Men and Rheumatoid Arthritis

Men and Rheumatoid Arthritis

Women are not the only persons in danger of developing rheumatoid arthritis: men are more commonly being diagnosed with the condition, too.

This painful condition affects the joints in the body, causing flare-ups which can be debilitating.

Scientists are unsure of the exact cause of rheumatoid arthritis, however there are many causes believed to impact the condition.

Men have a tendency to develop rheumatoid arthritis later than women, and they’re three times less likely than women to develop the condition.

There is evidence that suggests the women get rheumatoid arthritis more than men due to hormonal differences between the sexes.

The reason for this belief is because it is known that other conditions, such as fibromyalgia and lupus are also more common in women due to hormonal changes.

A Look at RA

Rheumatoid arthritis is a condition that attacks the body’s immune system. It attacks the lining of the joints as an autoimmune disorder.

The condition causes a number of painful symptoms which usually subside and return again.

Among the symptoms of RA: swelling, stiffness in the joints, inflammation and weakness and fatigue.

The disease can be very debilitating for some sufferers and can cause a change in lifestyle, including the level and the amount of work that one can perform.

Men and RA

Luckily for men, when they do experience the condition it is less severe than what it would be felt in a woman.

Most often men report that symptoms are very temporary, only causing an occasional flare-up.

Even still there is no cure for Rheumatoid arthritis, however, John Hopkins University studies report that the condition is more likely to go into remission for men, with better chances of success when the condition is caught at its earliest stages.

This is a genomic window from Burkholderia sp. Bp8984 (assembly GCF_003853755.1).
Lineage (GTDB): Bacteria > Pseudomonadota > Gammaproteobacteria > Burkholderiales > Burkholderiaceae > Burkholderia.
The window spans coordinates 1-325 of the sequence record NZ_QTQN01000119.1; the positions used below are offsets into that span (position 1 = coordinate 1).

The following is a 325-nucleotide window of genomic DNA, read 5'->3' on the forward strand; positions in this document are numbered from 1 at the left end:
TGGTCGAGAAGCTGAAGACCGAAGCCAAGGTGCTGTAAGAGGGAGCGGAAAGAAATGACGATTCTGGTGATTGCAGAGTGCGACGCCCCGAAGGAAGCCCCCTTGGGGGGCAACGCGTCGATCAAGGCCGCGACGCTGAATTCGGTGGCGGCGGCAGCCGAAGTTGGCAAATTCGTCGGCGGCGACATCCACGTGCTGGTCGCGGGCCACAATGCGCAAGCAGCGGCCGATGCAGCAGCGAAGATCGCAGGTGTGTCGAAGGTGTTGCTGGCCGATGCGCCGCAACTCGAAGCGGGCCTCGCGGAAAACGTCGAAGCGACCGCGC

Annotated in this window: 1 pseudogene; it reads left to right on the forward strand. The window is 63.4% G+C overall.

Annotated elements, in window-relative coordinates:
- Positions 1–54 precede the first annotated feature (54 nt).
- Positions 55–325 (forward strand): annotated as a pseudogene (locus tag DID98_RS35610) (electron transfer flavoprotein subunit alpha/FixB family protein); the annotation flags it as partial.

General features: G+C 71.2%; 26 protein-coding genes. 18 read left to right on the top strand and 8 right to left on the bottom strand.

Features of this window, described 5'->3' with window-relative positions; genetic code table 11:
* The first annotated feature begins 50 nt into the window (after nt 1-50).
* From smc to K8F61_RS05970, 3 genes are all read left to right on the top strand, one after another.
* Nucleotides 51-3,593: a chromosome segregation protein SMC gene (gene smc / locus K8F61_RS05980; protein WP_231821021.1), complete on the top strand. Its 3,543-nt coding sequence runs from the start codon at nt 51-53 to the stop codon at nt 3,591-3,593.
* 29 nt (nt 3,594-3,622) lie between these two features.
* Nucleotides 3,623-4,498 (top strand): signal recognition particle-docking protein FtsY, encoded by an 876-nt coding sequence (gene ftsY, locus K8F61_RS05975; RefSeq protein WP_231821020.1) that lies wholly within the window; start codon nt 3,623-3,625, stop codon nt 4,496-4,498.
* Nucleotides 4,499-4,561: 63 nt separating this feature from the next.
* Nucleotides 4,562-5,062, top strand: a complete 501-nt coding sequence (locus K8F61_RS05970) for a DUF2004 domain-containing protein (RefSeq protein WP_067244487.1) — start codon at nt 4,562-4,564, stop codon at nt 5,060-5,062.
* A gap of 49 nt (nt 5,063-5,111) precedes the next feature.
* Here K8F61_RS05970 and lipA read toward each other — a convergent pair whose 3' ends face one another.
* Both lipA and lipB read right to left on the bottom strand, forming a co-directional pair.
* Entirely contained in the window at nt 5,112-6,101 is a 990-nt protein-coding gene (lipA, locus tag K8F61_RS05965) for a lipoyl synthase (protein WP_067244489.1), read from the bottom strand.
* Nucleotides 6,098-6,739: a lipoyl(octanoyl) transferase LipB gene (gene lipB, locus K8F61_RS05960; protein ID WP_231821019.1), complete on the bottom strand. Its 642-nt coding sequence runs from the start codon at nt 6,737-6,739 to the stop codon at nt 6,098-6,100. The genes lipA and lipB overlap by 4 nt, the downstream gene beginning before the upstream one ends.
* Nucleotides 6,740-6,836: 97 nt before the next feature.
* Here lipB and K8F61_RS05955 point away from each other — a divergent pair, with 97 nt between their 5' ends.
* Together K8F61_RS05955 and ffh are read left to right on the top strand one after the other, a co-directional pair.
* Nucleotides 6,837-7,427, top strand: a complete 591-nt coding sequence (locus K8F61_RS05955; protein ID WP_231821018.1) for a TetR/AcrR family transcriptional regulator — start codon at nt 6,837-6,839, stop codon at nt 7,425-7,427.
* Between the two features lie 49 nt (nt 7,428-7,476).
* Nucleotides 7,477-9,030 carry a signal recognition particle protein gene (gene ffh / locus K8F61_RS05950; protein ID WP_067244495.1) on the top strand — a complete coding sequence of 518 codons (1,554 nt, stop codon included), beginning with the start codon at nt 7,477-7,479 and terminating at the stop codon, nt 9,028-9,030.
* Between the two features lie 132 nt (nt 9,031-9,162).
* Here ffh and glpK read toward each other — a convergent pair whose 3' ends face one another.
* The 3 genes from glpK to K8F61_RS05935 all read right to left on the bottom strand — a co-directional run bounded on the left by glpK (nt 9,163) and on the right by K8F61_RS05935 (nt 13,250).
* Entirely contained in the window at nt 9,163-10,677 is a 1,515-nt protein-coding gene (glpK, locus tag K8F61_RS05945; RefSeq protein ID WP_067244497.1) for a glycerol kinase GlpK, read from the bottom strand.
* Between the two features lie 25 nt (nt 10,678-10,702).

See a Doctor

It is vital that a doctor be saw on a regular basis. Men are less likely than women to see a doctor, therefore they are being diagnosed later. Sometimes men will go several years even with symptom present before they finally see the doctor.

This is the worst thing that can be done. Joint damage can occur with the condition, and the extent of this occurs within two years of the onset of the disease.

There are a number of tests that a doctor can perform to determine if RA is present.

This includes a test that probes the joints to determine their tenderness; the patient tells the doctor the amount of pain felt in each area.

Men must understand that admitting to pain is not a sign of weakness, and avoiding the manly macho attitude is a must when it comes to your health and protecting yourself.

Blood tests are another test that the doctor can perform to determine if Rheumatoid Arthritis is present.

These blood tests look for antibodies that have been associated with RA and check the C-reactive protein levels in the body.

This is a good test to perform because it tells the truth about the condition even if a man is reluctant to admitting that he is in pain.

Men and Rheumatoid Arthritis

Treatment for Rheumatoid Arthritis

Most often the doctor will prescribe men a medication to help with their condition. There are several types of medications that can be given to aid in the treatment of the condition.

Most commonly it is a non-steroidal anti-inflammatory drug or another class of drugs known as Disease-Modifying Antirheumatic drugs.

Each of these drugs work to slow down the RA progression and reduce the inflammation of the joints.

In addition to medications it is advisable that men who are suffering with RA maintain physical activity levels and perhaps even increase them if they are not getting enough activity each day.

When a man is active the symptoms of Rheumatoid Arthritis are less painful and less likely to cause a flare up.

There are also a number of other at-home treatments and remedies that may be able to ease RA.

The doctor will help you determine what you can do in addition to medication and exercise to help you beat the condition as much as possible to do so.

The Bottom Line

While men are less likely to develop Rheumatoid Arthritis than women, it still is nonetheless important to see the doctor regularly and be aware of any potential signs that the condition is present.

The condition can and will affect a man. And then get the treatment that you need. with treatment RA is less severe and will not disrupt the life as much as it would otherwise.

One Comment

  1. There are some medications, specifically antibiotics, that cause these same symptoms. Levaquin is a big offender, as is Cipro. So if you’re having rheumatoid arthritis symptoms, check and see if you’ve taken those antibiotics in the recent past.

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